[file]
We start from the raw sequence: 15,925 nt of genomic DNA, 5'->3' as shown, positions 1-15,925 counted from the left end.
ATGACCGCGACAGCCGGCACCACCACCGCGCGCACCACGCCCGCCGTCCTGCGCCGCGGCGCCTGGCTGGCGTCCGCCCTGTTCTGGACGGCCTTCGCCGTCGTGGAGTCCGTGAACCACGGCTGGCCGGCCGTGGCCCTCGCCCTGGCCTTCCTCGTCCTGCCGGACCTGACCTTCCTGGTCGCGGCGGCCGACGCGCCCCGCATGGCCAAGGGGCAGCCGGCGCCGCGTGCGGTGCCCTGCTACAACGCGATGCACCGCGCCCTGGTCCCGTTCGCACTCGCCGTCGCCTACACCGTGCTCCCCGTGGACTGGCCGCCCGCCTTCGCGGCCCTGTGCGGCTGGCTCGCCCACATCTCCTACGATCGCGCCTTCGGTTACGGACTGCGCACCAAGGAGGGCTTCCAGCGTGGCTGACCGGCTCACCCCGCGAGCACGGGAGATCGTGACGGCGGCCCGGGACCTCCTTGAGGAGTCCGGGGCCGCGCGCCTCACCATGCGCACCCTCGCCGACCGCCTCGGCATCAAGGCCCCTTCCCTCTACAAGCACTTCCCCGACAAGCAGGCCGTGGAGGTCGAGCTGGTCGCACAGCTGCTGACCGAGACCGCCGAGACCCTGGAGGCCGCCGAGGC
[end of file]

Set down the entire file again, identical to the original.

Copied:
We start from the raw sequence: 15,925 nt of genomic DNA, 5'->3' as shown, positions 1-15,925 counted from the left end.
ATGACCGCGACAGCCGGCACCACCACCGCGCGCACCACGCCCGCCGTCCTGCGCCGCGGCGCCTGGCTGGCGTCCGCCCTGTTCTGGACGGCCTTCGCCGTCGTGGAGTCCGTGAACCACGGCTGGCCGGCCGTGGCCCTCGCCCTGGCCTTCCTCGTCCTGCCGGACCTGACCTTCCTGGTCGCGGCGGCCGACGCGCCCCGCATGGCCAAGGGGCAGCCGGCGCCGCGTGCGGTGCCCTGCTACAACGCGATGCACCGCGCCCTGGTCCCGTTCGCACTCGCCGTCGCCTACACCGTGCTCCCCGTGGACTGGCCGCCCGCCTTCGCGGCCCTGTGCGGCTGGCTCGCCCACATCTCCTACGATCGCGCCTTCGGTTACGGACTGCGCACCAAGGAGGGCTTCCAGCGTGGCTGACCGGCTCACCCCGCGAGCACGGGAGATCGTGACGGCGGCCCGGGACCTCCTTGAGGAGTCCGGGGCCGCGCGCCTCACCATGCGCACCCTCGCCGACCGCCTCGGCATCAAGGCCCCTTCCCTCTACAAGCACTTCCCCGACAAGCAGGCCGTGGAGGTCGAGCTGGTCGCACAGCTGCTGACCGAGACCGCCGAGACCCTGGAGGCCGCCGAGGC